Thursday, January 14, 2021

Whiz Quiz Washout (Part 2 of 4 Parts) blog post #481

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Last week we left Technical Sergeant Bley eyeball to eyeball with Trainee Justin Corso after the recruit admitted that although he had shy kidneys, he’d managed to pee in the cup. So technically he didn’t fail the Whiz Quiz. We pick up their conversation below.

What is it about the first paragraph lately. Again, the program failed to respond to my commands



I damned near violated the basic tenet of the TI code and laughed at his look of contrition, but I kept my face straight, staring into those deep, iridescent opal eyes. He stood a good inch under my five-eleven, but we were about a par in the weight department. One seventy.

“Then we’ll have our answer soon. Urinalysis tests are an important part of your life now, Trainee, so you’d better learn to piss on command. You’re gonna have a Pecker-Checker staring at your dong every time the Piss Bottle Man gets thirsty. Understand!”

“Sir! Yes, sir!”

“And you’d better start controlling that dick.”

Confusion twisted his handsome features. “Sir?”

“You keep getting an erection in front of your Pecker-Checker, you’re liable to get a fist upside your head!

The kid’s tan slowly flushed a bright crimson. “Sir! That didn’t happen, sir!”

“You calling your TI a liar, Recruit?”

Corso finally became flustered. “Fucking A!” He got control of himself before I could pounce. “Sir! No, sir. I wouldn’t do that, sir. But he wasn’t there. I did not get an erection, sir!”

As we left to catch up with Sgt. Biers and the rest of the flight, I looked over his gear. Expensive stone washed jeans. Good-quality linen shirt and standard New Balance white running shoes. This California sun worshiper did not come from a destitute background.


Biers leaned on Corso mercilessly. I didn’t interfere, because I was curious about how much he could take. Every trainee in the flight, all sixty of them were run ragged to the point they virtually had no time to perform all their duties, at least to the impossible standards we set. Corso came as close as any, even with the distraction of extra harassment. In my opinion, he should have been Dorm Chief, the trainee Flight Leader, but Biers wanted a man named Windle, claiming the kid’s two years of AFROTC had at least taught him his left foot from his right. There wasn’t much doubt about Windle’s reason for enlisting. He was aiming straight for OTS, Officer’s Training School at Maxwell AFB in Alabama.

Biers found fault with Corso everywhere we went: finance, personnel, career orientation. Wayne didn’t even like his haircut—and he was shaved damned near bald like every other trainee in the squadron.

Corso was a standout at PC, physical conditioning. His athletic form and crisply executed sit-ups and pushups drew the eye amid a mass of sweating, straining, sloppy young bodies. He’d built those muscles in a gym and kept them toned in the surf near his home in Monterrey. Unlike the punks from the Mean Streets of a dozen cities, his muscles were not for show, they had strength behind the definition. Windle, by contrast, would be doing good to pass his PC assessment during the third week of training.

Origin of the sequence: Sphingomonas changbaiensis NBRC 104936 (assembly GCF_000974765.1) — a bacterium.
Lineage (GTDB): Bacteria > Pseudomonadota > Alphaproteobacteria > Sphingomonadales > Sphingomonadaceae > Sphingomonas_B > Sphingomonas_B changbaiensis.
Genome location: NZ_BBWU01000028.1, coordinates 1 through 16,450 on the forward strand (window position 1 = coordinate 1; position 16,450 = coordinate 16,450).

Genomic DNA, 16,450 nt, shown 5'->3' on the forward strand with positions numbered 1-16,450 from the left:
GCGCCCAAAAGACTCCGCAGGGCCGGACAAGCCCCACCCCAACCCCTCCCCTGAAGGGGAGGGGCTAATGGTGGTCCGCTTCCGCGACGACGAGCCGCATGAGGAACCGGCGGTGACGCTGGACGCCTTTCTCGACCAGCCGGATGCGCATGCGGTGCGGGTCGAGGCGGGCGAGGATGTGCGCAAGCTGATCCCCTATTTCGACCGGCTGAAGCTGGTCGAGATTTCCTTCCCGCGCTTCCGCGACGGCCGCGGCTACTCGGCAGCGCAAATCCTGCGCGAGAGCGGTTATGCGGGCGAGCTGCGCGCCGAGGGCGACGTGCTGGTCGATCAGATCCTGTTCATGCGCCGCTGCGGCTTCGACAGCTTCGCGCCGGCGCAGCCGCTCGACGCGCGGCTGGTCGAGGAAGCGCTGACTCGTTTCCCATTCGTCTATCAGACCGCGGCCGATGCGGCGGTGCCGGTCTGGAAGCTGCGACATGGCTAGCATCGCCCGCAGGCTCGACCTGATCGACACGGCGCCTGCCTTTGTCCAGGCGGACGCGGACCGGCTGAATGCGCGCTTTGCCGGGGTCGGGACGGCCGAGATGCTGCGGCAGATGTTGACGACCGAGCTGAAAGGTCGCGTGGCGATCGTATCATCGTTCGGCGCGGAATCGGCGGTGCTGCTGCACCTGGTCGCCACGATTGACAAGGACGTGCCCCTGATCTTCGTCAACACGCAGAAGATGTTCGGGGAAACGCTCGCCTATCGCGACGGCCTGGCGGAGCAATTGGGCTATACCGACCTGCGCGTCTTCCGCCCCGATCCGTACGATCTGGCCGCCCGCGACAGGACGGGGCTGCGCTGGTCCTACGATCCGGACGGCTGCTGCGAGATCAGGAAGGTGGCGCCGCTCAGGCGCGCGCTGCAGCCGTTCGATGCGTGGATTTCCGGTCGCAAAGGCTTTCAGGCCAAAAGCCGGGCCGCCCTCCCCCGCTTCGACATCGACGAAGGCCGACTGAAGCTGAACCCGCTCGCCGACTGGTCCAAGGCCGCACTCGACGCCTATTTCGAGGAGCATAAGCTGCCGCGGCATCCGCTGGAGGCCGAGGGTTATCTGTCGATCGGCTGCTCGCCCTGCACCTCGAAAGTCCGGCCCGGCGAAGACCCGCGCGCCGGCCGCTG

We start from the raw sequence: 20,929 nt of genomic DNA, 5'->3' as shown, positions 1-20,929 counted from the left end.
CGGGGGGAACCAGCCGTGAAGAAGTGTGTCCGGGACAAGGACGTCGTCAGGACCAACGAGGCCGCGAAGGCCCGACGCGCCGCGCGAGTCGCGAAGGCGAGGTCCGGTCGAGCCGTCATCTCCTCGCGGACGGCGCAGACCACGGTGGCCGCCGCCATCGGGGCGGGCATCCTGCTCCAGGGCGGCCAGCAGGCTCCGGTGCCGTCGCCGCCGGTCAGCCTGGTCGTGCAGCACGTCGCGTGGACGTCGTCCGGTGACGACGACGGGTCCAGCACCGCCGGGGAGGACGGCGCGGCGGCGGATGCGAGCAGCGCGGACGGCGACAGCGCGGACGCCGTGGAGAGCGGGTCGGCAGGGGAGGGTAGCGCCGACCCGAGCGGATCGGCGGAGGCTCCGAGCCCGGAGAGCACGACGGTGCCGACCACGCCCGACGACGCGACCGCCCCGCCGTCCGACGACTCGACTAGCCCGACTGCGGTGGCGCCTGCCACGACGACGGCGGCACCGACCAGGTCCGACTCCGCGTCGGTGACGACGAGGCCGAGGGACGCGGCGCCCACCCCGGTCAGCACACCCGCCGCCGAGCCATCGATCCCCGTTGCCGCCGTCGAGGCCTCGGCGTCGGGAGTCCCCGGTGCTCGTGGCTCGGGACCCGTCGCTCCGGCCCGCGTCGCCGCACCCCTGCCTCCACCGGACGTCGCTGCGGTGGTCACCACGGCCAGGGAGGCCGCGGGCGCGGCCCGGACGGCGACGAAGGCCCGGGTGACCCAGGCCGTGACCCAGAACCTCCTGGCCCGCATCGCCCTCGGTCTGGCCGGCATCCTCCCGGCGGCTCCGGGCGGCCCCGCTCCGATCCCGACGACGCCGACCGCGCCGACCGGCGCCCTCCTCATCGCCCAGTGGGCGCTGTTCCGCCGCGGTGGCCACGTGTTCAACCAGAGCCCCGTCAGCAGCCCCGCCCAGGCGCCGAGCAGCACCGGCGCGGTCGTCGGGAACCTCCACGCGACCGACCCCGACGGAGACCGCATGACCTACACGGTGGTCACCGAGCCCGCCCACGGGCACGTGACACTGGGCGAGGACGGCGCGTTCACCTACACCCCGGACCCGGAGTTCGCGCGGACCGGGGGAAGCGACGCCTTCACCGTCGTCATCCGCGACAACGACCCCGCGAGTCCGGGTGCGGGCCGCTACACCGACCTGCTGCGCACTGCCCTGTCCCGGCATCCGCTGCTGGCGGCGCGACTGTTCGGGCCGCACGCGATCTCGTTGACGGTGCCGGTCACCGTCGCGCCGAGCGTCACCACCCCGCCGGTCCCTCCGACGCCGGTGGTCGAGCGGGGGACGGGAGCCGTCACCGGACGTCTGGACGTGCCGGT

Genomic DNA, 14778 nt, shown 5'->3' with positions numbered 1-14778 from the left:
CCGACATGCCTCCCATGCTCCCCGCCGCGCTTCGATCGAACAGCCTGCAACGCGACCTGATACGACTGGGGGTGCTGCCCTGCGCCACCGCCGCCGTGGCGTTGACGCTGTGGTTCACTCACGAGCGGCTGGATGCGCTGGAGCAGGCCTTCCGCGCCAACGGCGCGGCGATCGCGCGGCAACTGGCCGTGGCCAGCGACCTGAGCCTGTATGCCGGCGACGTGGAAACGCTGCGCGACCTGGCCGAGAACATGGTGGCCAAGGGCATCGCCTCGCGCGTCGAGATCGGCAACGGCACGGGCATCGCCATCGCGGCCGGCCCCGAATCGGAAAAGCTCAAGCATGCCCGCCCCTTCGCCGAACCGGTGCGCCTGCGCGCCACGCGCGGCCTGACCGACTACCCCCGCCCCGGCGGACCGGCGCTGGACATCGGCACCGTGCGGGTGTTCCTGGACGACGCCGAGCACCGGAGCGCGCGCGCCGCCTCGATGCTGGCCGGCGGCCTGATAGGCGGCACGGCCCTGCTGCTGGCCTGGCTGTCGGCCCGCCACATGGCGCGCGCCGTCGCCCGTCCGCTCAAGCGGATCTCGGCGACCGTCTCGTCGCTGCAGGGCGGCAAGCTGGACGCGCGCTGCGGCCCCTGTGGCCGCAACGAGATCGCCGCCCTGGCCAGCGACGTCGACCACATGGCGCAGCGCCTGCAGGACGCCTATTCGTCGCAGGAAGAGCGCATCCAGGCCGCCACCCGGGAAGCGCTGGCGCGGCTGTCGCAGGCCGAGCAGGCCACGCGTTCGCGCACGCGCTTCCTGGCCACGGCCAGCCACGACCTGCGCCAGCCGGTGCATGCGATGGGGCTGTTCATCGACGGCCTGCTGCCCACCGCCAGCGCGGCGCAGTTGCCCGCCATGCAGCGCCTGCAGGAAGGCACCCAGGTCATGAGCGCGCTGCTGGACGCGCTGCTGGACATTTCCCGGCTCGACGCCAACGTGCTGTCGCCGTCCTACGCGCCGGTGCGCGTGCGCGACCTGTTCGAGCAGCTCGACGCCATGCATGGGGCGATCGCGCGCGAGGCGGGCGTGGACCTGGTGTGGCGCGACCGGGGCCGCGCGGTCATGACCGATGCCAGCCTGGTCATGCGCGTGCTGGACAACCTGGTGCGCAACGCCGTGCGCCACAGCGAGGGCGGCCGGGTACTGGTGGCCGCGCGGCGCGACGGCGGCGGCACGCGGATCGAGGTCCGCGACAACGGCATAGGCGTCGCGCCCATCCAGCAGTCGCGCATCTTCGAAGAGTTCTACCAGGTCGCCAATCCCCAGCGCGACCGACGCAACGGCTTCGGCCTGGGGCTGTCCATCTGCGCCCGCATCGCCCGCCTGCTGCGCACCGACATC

Our Rainbows received their uniform issue and graduated to Baby Flight status, recognizable by the white running shoes they wore with their BDUs, battle dress uniforms—what used to be called fatigues. They’d live in the sports shoes a week before donning boots to accustom their tender toes to walking and marching and running instead of being carted everywhere by jalopies and convertibles and subways and escalators.

Corso was handling Wayne’s double load of shit more or less equitably when I conducted a graded inspection upon return from the drill pad during WOT 2, the second week of training. Biers took one side of the bay while I inspected the other. My attention was drawn across the room as Biers unleashed on Corso. He held the trainee’s clothing drawer in his hand, and I had just enough time to see everything looked to be folded and in its proper place before he upended it onto the floor. Then Biers tossed all the uniforms in the wall locker on top of the mess.

“Who taught you to stow your gear, Trainee?” Wayne roared in Corso’s ear. “If you ain’t learned the Air Force way by now, you ain’t gonna never learn it! Might as well pack up and ship out! Drop down and give me twenty!”

Corso’s jaw muscles worked overtime as he assumed the position, but he snapped off the push-ups quickly and cleanly before coming to attention again.

“You straighten up that mess right now! You hear me, Trainee Corso?”

“Sir, yes sir!”

“Well get to it! And I’m gonna inspect it again after chow. Understand?”

“Sir, yes sir!”

I let it go, but hung around for Wayne’s second inspection even though I was on short duty that day. There wasn’t a thing wrong with the clothing drawer, but Wayne dumped it on the floor again, anyway.

Now it’s a normal part of BMT to demand perfection when none can be achieved, but my junior TI was carrying it a little far. He had a hard-on for Corso, and nothing the kid could do was going to satisfy him.

During a break while the flight was scouring its bay, Wayne wandered into the orderly room.

“How come you still here?” he asked, removing his campaign hat and wiping his brow with a stubby hand. “Ain’t you got nothing better to do than hang around and mother your kiddies?”

“Nothing planned tonight,” I said. We both knew every TI put in long hours, especially during the early part of the six-week BMT course, and was jealous of every spare moment of free time.



Now Bley's altering his pattern of behavior.  What gives. Maybe we'll learn next week.

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